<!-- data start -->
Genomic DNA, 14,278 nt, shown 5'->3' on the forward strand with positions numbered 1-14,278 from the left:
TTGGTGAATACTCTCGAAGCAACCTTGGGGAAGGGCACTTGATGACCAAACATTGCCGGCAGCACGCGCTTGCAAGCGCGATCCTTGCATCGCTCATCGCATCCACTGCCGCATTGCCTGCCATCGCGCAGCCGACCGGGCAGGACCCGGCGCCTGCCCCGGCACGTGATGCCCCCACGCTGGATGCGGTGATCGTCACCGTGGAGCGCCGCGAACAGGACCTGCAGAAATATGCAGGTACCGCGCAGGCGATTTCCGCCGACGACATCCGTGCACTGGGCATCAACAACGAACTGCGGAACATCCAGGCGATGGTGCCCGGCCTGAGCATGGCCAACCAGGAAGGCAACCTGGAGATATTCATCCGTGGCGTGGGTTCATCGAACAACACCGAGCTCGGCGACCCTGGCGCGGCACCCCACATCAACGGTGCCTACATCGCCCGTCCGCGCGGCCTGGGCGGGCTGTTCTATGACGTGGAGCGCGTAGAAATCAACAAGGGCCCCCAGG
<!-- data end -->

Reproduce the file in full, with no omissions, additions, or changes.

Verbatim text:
Genomic DNA, 14,278 nt, shown 5'->3' on the forward strand with positions numbered 1-14,278 from the left:
TTGGTGAATACTCTCGAAGCAACCTTGGGGAAGGGCACTTGATGACCAAACATTGCCGGCAGCACGCGCTTGCAAGCGCGATCCTTGCATCGCTCATCGCATCCACTGCCGCATTGCCTGCCATCGCGCAGCCGACCGGGCAGGACCCGGCGCCTGCCCCGGCACGTGATGCCCCCACGCTGGATGCGGTGATCGTCACCGTGGAGCGCCGCGAACAGGACCTGCAGAAATATGCAGGTACCGCGCAGGCGATTTCCGCCGACGACATCCGTGCACTGGGCATCAACAACGAACTGCGGAACATCCAGGCGATGGTGCCCGGCCTGAGCATGGCCAACCAGGAAGGCAACCTGGAGATATTCATCCGTGGCGTGGGTTCATCGAACAACACCGAGCTCGGCGACCCTGGCGCGGCACCCCACATCAACGGTGCCTACATCGCCCGTCCGCGCGGCCTGGGCGGGCTGTTCTATGACGTGGAGCGCGTAGAAATCAACAAGGGCCCCCAGG